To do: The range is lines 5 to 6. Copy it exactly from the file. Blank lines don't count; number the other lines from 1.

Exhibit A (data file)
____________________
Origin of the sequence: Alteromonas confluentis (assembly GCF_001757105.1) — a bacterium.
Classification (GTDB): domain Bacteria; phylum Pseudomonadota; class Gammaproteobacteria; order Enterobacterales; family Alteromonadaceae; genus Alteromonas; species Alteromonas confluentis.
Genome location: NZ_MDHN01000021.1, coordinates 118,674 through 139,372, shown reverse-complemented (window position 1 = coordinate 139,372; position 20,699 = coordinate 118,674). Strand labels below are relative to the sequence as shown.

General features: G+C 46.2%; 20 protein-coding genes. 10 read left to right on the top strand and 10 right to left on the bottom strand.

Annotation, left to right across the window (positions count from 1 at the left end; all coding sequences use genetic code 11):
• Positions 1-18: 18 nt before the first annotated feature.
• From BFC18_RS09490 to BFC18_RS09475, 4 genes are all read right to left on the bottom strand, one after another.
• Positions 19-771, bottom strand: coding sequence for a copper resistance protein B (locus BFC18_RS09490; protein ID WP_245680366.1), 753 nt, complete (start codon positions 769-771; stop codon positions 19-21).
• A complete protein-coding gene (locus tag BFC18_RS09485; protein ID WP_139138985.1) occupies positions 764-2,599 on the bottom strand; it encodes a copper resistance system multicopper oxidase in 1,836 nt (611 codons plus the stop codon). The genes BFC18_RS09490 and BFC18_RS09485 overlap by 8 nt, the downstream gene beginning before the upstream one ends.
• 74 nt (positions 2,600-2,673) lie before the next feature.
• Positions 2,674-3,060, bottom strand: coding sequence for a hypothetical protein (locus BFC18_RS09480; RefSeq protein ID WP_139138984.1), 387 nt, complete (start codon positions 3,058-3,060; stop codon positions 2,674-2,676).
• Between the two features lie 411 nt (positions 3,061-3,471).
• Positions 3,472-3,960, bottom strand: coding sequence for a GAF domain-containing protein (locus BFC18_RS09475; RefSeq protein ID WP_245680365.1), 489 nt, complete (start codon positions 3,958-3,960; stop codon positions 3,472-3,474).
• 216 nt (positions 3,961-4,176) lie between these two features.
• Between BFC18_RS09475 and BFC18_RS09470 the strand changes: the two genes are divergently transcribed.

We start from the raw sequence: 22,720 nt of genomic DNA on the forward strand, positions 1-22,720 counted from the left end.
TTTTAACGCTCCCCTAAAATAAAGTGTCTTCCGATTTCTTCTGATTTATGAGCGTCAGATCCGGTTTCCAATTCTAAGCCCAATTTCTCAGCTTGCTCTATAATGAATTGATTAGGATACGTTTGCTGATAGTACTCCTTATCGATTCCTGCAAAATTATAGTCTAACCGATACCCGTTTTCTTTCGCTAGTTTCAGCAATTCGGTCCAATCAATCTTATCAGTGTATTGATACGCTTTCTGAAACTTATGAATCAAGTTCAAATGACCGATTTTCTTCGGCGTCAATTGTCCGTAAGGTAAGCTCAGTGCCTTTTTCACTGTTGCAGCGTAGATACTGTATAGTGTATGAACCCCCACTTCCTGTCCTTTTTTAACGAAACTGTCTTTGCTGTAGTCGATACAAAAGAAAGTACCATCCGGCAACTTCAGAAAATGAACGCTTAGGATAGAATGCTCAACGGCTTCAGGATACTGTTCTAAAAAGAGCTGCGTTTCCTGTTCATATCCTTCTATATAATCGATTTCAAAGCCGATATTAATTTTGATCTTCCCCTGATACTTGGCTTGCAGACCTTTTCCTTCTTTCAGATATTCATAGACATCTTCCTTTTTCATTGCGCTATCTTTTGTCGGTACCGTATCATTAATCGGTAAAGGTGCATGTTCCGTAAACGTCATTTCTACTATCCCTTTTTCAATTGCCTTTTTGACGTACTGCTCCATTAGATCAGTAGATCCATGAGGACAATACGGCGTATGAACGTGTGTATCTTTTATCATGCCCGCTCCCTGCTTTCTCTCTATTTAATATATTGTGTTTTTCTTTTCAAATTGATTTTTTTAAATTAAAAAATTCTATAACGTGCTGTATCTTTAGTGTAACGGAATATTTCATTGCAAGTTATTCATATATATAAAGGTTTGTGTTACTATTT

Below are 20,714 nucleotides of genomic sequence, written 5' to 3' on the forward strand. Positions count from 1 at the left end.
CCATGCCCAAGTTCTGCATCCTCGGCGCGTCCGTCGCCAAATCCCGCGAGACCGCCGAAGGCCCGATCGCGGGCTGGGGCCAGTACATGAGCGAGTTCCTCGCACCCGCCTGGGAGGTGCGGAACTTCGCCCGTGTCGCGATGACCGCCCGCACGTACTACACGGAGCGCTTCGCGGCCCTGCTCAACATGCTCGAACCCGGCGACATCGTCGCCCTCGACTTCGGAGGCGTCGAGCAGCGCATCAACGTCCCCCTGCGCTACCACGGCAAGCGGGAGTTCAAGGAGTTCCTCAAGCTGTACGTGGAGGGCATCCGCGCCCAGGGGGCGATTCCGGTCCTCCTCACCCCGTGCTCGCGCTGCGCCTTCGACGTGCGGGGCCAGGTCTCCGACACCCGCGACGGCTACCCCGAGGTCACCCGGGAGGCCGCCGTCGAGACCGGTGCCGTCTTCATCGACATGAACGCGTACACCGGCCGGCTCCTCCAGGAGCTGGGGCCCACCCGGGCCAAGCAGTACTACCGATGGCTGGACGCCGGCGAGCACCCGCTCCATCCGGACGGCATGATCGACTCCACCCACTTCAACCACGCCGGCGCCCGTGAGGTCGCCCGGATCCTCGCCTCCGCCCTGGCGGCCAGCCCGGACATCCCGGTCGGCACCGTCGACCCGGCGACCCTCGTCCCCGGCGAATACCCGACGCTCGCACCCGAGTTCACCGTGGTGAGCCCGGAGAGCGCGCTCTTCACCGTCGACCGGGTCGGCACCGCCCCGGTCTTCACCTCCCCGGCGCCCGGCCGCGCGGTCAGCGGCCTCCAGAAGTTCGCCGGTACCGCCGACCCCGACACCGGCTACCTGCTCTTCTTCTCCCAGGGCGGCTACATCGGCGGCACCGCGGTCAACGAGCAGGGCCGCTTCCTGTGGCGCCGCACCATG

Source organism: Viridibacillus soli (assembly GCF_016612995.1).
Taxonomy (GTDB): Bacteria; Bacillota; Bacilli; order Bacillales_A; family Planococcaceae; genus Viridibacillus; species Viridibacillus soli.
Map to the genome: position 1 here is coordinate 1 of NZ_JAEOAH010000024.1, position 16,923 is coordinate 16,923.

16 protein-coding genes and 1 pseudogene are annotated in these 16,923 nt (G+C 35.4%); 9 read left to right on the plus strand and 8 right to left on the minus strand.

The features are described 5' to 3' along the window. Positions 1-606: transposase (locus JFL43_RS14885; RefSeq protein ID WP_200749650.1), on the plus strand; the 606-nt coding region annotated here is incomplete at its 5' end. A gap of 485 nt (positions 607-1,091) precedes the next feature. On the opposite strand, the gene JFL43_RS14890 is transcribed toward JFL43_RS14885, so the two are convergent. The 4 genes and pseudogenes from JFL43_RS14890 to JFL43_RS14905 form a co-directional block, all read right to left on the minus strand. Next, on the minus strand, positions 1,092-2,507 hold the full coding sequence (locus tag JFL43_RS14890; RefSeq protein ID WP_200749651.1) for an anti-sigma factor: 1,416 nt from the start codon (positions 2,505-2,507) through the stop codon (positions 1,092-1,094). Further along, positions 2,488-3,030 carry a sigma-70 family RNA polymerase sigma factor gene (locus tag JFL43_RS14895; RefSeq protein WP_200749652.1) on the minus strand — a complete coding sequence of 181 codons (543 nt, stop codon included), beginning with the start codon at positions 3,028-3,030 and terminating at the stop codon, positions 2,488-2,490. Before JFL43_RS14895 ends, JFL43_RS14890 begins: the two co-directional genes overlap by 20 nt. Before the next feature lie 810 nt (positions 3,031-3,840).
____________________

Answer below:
Annotation, left to right across the window (positions count from 1 at the left end; all coding sequences use genetic code 11):
• Positions 1-18: 18 nt before the first annotated feature.